Imagine a world without reminders, or any nudge to give you a cue on things you must do. There would be a lot of things left undone or a lot of delayed processes. That’s why we have DStv reminding you when your subscription is due and to re-subscribe; telcos reminding you of your airtime so you can reload your phone, and so on. Yet again, imagine having a simple bracelet that can remind mothers when to take their children for vaccination when it is due till they complete their immunization visits/schedule.
Introducing the Alma Sana vaccine reminder bracelet! The Alma Sana vaccine reminder bracelet was recognized and awarded by GlaxoSmithKline (GSK) and Save the Children as a healthcare innovation that can stimulate uptake and demand for immunization, and help reduce deaths in children under five years old. Alma Sana is one of four worldwide interventions and the only winner in Africa this year to have won a share of the fourth Healthcare Innovation Award (HIA) from global healthcare company GSK, and Save the Children. The $100,000 award was received on behalf of Alma Sana by Dr. Shola Dele-Olowu, the Managing Director of Direct Consulting and Logistics (DCL) Limited – the implementing partner of the Alma Sana project.
The Alma Sana innovation uses simple bracelets to empower mothers by presenting them with a constant reminder of their baby’s vaccination schedules through symbols embedded in the bracelet. Thus turning their babies’ ‘jewellery’ into a vaccine calendar and check-list. The bracelets, designed by mothers and nurses, are low cost, waterproof, durable, baby safe, and intended for low-income parents. Since the bracelet’s immunization reminders are represented through symbols and not words, they are suitable for both literate and non-literate parents. This makes it very easy for parents to understand their children’s vaccination records and return on time for subsequent vaccinations.
The ceremony which took place on the 25th of May in Abuja, Nigeria was moderated by Mrs. Chika Offor, CEO of Vaccine Network for Disease Control and member of the civil society organization (CSO) coalition, Women Advocates for Vaccine Access (WAVA). The award was presented by British High Commissioner, Paul Arkwright, who in his opening remarks, reiterated the commitment of the British government in helping Nigeria to improve its healthcare. He noted the bracelet is a simple innovation that will save children’s lives because it is easy to use and understand even among un-educated communities. To quote him, “The best ideas are often the simplest ideas, and the simplest ideas are often the best ideas.”
While giving his remarks on ‘’How can innovation play a role in supporting our health system?”, MD, GSK Pharmaceuticals Nigeria Limited, Bhushan Akshikar, highlighted that the Healthcare Innovation Award (HIA) was specifically designed with the understanding that those closest to a complex problem are best placed to design solutions to solve them. The successful implementation of this project will go a long way to support the Nigerian government to achieve its Sustainable Development Goals (SDG) in line with this administration’s recently launched Economic Recovery and Growth Plan (ERGP). He also stated GSK is looking forward to the commencement of the pilot.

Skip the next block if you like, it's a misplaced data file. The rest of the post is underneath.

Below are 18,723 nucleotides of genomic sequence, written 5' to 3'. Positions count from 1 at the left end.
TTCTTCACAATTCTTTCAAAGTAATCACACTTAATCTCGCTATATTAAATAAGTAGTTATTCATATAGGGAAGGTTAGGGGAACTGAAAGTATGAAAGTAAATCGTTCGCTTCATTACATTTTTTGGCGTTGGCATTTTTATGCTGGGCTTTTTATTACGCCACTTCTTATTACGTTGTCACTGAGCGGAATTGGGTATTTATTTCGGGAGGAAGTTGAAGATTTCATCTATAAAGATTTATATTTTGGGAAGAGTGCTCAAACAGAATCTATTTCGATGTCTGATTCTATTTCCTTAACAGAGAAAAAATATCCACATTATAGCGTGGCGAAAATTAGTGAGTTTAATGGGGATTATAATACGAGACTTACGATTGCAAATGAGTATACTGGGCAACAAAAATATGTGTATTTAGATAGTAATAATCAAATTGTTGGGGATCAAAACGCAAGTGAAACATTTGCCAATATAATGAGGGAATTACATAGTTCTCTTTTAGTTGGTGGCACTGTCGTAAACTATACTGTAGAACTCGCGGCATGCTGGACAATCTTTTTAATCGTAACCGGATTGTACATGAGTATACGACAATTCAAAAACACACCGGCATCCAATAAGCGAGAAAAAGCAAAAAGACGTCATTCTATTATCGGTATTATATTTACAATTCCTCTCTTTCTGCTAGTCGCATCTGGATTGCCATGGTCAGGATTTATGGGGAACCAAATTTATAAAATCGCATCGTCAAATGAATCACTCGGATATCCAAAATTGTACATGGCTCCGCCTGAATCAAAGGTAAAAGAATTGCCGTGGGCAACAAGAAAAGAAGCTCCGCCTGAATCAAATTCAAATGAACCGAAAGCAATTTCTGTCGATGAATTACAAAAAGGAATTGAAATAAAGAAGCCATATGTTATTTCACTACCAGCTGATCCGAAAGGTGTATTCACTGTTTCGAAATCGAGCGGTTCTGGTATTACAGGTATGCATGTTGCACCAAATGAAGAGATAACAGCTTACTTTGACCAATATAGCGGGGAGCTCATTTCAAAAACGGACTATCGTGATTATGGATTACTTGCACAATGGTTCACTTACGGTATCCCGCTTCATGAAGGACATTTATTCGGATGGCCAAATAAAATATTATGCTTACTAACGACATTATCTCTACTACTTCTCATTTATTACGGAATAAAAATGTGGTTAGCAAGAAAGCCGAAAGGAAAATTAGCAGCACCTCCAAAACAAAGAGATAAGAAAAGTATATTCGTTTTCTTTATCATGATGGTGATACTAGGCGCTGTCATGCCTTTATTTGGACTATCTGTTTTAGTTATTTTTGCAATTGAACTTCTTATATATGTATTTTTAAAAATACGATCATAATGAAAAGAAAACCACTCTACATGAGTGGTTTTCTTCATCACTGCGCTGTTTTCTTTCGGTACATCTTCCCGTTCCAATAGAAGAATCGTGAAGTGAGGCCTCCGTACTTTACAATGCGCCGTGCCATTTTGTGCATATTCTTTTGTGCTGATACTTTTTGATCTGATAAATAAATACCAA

Similarly, Deputy Country Director of Save the Children, Babatunde Ojei, who spoke on “Engaging children and young people in health delivery as part of innovation” stated that immunization is one of the world’s most powerful tools for reducing under-five mortality and morbidity. He also said that Alma Sana selected Nigeria for their next program because of its poor vaccination rates and its large population. He noted that it was a fantastic innovation which can, and should be replicated across Nigeria to support hard-to-reach mothers and children to access immunization.
A special guest at the event was Her Excellency, Wife of the Senate President, Founder of the Wellbeing Foundation Africa and WAVA Champion, Mrs. Toyin Saraki. She stated that the bracelet would help educate mothers on the need to immunize their children, and give them a sense of belonging and accountability for the wellbeing of their children. Her Excellency also explained that one of the problems faced with vaccinations is that mothers tend to forget to take their children for immunization. She said the Alma Sana bracelet should help tackle that since the bracelet would be worn on the child from the first set of vaccinations (at birth) till after the last set of vaccinations under the Nigerian routine immunization schedule (at 9 months). In her words, “The bracelet will deal with the problem of timeliness, completion of vaccine doses and that of wider coverage to know the extent immunization has been covered in a locality.”
With this grant, Alma Sana Nigeria through the DCL team will be piloting a randomized control trial (RCT) to assess effectiveness and operational feasibility of the reminder bracelets at improving vaccine coverage, timeliness and completion.
The event was covered by over eleven press organizations. See the publication by the Guardian Newspaper.
Written by DCL implementing team of Alma Sana Nigeria: Shola Dele-Olowu, Ifeyinwa Martins and Ebube Nwaononiwu